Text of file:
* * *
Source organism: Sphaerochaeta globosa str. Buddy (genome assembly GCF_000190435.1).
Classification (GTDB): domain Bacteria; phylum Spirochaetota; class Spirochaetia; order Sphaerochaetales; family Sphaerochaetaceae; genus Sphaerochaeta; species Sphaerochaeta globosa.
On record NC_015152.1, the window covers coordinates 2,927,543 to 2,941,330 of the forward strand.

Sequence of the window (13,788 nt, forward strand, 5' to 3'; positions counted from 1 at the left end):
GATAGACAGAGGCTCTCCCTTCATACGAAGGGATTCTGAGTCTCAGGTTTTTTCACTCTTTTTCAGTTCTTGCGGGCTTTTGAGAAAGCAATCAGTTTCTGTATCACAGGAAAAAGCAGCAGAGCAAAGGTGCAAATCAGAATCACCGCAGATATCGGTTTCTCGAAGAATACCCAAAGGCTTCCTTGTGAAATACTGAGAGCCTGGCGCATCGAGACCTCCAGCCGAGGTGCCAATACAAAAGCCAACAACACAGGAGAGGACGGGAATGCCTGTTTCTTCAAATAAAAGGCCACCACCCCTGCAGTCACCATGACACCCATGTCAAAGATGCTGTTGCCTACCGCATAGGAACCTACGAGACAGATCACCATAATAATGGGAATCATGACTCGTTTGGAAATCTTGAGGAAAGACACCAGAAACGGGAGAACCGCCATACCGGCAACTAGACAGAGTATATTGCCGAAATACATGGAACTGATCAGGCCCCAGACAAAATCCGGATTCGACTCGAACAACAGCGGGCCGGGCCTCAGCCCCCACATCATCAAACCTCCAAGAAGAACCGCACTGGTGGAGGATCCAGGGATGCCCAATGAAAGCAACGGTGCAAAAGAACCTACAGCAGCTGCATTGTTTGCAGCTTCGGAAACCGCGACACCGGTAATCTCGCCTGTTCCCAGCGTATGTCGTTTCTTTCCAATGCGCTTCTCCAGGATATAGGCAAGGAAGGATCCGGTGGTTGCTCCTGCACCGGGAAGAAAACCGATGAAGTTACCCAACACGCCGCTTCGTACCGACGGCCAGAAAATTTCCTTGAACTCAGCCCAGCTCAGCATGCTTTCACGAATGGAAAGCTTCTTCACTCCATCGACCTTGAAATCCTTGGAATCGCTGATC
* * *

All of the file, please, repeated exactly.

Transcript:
Source organism: Sphaerochaeta globosa str. Buddy (genome assembly GCF_000190435.1).
Classification (GTDB): domain Bacteria; phylum Spirochaetota; class Spirochaetia; order Sphaerochaetales; family Sphaerochaetaceae; genus Sphaerochaeta; species Sphaerochaeta globosa.
On record NC_015152.1, the window covers coordinates 2,927,543 to 2,941,330 of the forward strand.

Sequence of the window (13,788 nt, forward strand, 5' to 3'; positions counted from 1 at the left end):
GATAGACAGAGGCTCTCCCTTCATACGAAGGGATTCTGAGTCTCAGGTTTTTTCACTCTTTTTCAGTTCTTGCGGGCTTTTGAGAAAGCAATCAGTTTCTGTATCACAGGAAAAAGCAGCAGAGCAAAGGTGCAAATCAGAATCACCGCAGATATCGGTTTCTCGAAGAATACCCAAAGGCTTCCTTGTGAAATACTGAGAGCCTGGCGCATCGAGACCTCCAGCCGAGGTGCCAATACAAAAGCCAACAACACAGGAGAGGACGGGAATGCCTGTTTCTTCAAATAAAAGGCCACCACCCCTGCAGTCACCATGACACCCATGTCAAAGATGCTGTTGCCTACCGCATAGGAACCTACGAGACAGATCACCATAATAATGGGAATCATGACTCGTTTGGAAATCTTGAGGAAAGACACCAGAAACGGGAGAACCGCCATACCGGCAACTAGACAGAGTATATTGCCGAAATACATGGAACTGATCAGGCCCCAGACAAAATCCGGATTCGACTCGAACAACAGCGGGCCGGGCCTCAGCCCCCACATCATCAAACCTCCAAGAAGAACCGCACTGGTGGAGGATCCAGGGATGCCCAATGAAAGCAACGGTGCAAAAGAACCTACAGCAGCTGCATTGTTTGCAGCTTCGGAAACCGCGACACCGGTAATCTCGCCTGTTCCCAGCGTATGTCGTTTCTTTCCAATGCGCTTCTCCAGGATATAGGCAAGGAAGGATCCGGTGGTTGCTCCTGCACCGGGAAGAAAACCGATGAAGTTACCCAACACGCCGCTTCGTACCGACGGCCAGAAAATTTCCTTGAACTCAGCCCAGCTCAGCATGCTTTCACGAATGGAAAGCTTCTTCACTCCATCGACCTTGAAATCCTTGGAATCGCTGATC